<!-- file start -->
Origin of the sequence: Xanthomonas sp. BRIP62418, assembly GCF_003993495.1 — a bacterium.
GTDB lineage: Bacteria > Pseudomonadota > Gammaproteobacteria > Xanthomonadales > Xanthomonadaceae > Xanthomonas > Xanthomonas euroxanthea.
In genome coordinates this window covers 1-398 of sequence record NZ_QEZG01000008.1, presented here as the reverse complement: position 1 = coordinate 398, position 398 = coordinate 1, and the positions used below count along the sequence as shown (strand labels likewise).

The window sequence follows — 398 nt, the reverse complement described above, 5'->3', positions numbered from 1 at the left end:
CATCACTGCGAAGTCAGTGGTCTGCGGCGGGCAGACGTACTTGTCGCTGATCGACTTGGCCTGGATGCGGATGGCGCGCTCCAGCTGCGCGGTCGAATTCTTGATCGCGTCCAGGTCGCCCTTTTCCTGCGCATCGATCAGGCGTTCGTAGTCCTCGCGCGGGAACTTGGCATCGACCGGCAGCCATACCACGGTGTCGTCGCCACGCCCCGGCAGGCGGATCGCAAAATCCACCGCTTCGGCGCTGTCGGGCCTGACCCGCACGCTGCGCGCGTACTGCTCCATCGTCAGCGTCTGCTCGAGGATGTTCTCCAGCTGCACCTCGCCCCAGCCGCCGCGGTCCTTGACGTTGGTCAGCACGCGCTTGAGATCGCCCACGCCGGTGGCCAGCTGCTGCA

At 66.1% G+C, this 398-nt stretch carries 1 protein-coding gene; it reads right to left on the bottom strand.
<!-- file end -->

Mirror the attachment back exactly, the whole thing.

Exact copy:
Origin of the sequence: Xanthomonas sp. BRIP62418, assembly GCF_003993495.1 — a bacterium.
GTDB lineage: Bacteria > Pseudomonadota > Gammaproteobacteria > Xanthomonadales > Xanthomonadaceae > Xanthomonas > Xanthomonas euroxanthea.
In genome coordinates this window covers 1-398 of sequence record NZ_QEZG01000008.1, presented here as the reverse complement: position 1 = coordinate 398, position 398 = coordinate 1, and the positions used below count along the sequence as shown (strand labels likewise).

The window sequence follows — 398 nt, the reverse complement described above, 5'->3', positions numbered from 1 at the left end:
CATCACTGCGAAGTCAGTGGTCTGCGGCGGGCAGACGTACTTGTCGCTGATCGACTTGGCCTGGATGCGGATGGCGCGCTCCAGCTGCGCGGTCGAATTCTTGATCGCGTCCAGGTCGCCCTTTTCCTGCGCATCGATCAGGCGTTCGTAGTCCTCGCGCGGGAACTTGGCATCGACCGGCAGCCATACCACGGTGTCGTCGCCACGCCCCGGCAGGCGGATCGCAAAATCCACCGCTTCGGCGCTGTCGGGCCTGACCCGCACGCTGCGCGCGTACTGCTCCATCGTCAGCGTCTGCTCGAGGATGTTCTCCAGCTGCACCTCGCCCCAGCCGCCGCGGTCCTTGACGTTGGTCAGCACGCGCTTGAGATCGCCCACGCCGGTGGCCAGCTGCTGCA

At 66.1% G+C, this 398-nt stretch carries 1 protein-coding gene; it reads right to left on the bottom strand.